Although our feet may be hidden under thick socks and boots this time of year, there’s no better time to give your feet some extra TLC to help keep them soft, smooth, and beautiful. By the time sandal weather rolls around again, your feet won’t have to come out of hibernation before you show them off in a pair of strappy shoes.
As we’ve recently discussed, skin needs proper hydration and moisture–and that includes feet, too! Taking care of your feet can bring unique challenges, however, as feet endure a lot of physical stress, making them prone to cracked heels, calluses, roughness, and muscle soreness. As is often the case, a little lotion here and there isn’t enough to return feet to their soft and pretty state.
Fortunately, foot care can not only restore your feet—but it’s also a form of self-care that makes you feel lovely and pampered from head to, well, toe!
Next time you’re ready to give your feet a little love, follow our natural, skin-friendly tips to renew your feet. Plus, we also answer the burning question, do I really need one of those Baby Foot masks? Keep reading!
Natural Foot Care 101
1. Soften skin and soothe muscles with an Epsom salt soak.
In a foot bath (or your bathtub), draw hot (but not scalding water) and add a half a cup of Epsom salts. Feel free to also add a few tablespoons of your favorite bath oil scented with essential oils for a spa-like (and deodorizing experience). The salts will help relax tired foot muscles. Soak for at least 20 minutes then pat dry or follow with a scrub (see #2!).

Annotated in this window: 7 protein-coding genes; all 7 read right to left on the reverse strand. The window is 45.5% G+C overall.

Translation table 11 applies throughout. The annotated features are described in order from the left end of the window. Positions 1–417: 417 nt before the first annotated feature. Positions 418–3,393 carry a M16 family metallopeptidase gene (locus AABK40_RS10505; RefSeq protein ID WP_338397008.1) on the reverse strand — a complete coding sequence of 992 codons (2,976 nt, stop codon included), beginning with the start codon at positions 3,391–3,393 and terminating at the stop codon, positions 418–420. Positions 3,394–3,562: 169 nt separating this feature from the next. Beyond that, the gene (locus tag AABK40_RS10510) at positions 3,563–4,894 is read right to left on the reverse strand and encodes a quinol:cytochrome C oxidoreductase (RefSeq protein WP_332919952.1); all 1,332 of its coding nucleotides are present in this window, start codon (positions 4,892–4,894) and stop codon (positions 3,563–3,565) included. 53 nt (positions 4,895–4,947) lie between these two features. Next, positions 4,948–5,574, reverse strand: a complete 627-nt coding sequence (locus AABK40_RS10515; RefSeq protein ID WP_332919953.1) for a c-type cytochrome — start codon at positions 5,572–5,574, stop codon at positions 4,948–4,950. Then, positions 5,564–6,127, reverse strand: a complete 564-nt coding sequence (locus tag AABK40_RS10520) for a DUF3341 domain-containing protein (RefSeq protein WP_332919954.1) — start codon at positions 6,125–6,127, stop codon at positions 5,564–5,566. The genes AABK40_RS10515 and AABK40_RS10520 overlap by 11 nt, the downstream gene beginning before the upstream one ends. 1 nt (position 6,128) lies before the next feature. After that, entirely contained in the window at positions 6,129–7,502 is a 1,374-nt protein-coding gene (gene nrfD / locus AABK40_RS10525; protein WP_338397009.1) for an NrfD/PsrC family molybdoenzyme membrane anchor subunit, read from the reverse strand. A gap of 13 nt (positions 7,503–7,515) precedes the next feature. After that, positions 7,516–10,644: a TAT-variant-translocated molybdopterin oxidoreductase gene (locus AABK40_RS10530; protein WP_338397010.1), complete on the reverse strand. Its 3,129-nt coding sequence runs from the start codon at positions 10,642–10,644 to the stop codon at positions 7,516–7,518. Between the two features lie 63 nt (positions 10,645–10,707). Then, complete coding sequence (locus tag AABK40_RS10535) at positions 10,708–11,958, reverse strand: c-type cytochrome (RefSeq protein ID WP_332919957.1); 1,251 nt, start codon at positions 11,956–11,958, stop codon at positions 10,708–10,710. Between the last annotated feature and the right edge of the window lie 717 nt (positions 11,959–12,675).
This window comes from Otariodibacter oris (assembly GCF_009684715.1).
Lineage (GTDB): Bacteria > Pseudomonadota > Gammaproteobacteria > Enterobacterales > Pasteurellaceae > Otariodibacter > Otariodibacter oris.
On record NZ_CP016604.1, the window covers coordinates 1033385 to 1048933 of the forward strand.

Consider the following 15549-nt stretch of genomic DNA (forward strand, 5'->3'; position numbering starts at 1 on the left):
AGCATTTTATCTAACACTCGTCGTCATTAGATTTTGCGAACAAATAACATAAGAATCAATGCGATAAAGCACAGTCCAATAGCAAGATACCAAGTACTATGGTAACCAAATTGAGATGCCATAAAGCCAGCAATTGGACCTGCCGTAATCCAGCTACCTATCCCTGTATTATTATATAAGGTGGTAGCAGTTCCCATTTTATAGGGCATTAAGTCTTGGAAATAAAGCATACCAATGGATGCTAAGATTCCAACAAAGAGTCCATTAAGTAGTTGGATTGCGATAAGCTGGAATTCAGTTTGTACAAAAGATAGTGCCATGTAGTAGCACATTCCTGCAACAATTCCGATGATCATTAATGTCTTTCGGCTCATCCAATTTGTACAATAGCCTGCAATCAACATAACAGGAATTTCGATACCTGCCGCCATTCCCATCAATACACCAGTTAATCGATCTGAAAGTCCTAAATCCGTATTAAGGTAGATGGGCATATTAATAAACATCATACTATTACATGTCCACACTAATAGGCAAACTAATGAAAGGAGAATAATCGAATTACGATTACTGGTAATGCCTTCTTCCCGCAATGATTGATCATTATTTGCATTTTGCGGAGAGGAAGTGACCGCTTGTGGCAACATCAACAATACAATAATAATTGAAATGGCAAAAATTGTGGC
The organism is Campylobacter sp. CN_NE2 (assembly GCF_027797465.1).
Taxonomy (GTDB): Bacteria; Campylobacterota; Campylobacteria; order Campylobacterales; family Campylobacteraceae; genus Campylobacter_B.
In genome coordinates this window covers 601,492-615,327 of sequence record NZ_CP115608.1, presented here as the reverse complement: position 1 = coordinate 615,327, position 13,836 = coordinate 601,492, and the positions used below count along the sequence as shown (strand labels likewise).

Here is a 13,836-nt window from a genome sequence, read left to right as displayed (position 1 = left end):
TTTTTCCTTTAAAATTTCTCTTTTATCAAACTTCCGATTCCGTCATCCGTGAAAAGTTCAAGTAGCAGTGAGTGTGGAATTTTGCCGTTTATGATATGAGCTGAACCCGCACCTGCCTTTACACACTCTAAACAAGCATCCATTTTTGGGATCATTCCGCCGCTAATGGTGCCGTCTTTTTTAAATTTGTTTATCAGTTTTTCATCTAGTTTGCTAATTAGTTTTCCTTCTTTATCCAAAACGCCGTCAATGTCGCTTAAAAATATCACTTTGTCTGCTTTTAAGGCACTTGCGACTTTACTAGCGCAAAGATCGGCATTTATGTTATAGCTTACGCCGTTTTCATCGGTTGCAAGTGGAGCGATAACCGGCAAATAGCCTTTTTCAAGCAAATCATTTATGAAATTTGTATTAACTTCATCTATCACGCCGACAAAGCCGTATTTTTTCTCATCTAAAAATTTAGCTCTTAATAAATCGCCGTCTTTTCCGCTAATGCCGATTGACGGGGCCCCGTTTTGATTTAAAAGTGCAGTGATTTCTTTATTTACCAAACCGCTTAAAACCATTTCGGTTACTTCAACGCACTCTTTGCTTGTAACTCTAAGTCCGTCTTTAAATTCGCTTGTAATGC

2. Treat your feet with a grainy scrub.
Gently rub feet with a grainy scrub—like this DIY Spicy, Warming Foot Scrub to help remove dead skin and reveal beautiful, soft feet. If your feet are seriously rough, incorporate step #3.
3. Use a pumice stone (with a caveat).
With pumice stone in hand, it can be tempting to get feisty and really go after your calluses, but try to avoid completely sloughing off every rough spot on your foot. Doing so can make your feet vulnerable to blisters next time you’re in shoes (speaking from experience).
Also, it is possible that rubbing feet, i.e. creating friction, may actually trigger the growth of calluses, meaning that a pumice stone, or any other physical exfoliant, is only a temporary fix. In other words, what you sand down will eventually come back. With all of that in mind, if you do want to use a pumice stone, use it regularly but with moderation—simply smooth calluses so they’re a little softer and a little less obvious.
Should I use a Baby Foot mask?
You may have heard friends rave about something called Baby Foot. It’s a chemical peel formulated with a fruit acid that causes the skin cells of your feet to exfoliate en masse to later reveal ultra-soft feet. If you want to give Baby Foot (or other similar foot peel) a try, keep in mind that results are not immediate. After 3-7 days, your skin will begin to peel, and skin may actually feel drier before the peeling process is complete. Oh, and also a warning: it’s going to get gross. It’s got a reputation for “molting” which, perhaps because it rhymes with “revolting,” is just an unfortunate word.
4. Apply moisturizer to damp skin.
Always apply lotion or oil to damp skin to help seal in moisture. When skin is damp, it more readily absorbs emollients. Spend a few moments mindfully massage feet–they will feel so happy and loved!
5. Don’t forget your cuticles.
Massage a cuticle oil into the cuticles of your toenails. This will nourish the nail, help prevent dreaded cracking and peeling, and soothe skin around the nail.
6. Wear socks over lotion.
After you’ve applied an emollient cream or oil to your feet and cuticle oil to your toenails, pop on a pair of cotton socks. This is an easy step that goes a long way in making the skin on your feet extra soft.
What are your favorite ways to care for your feet?
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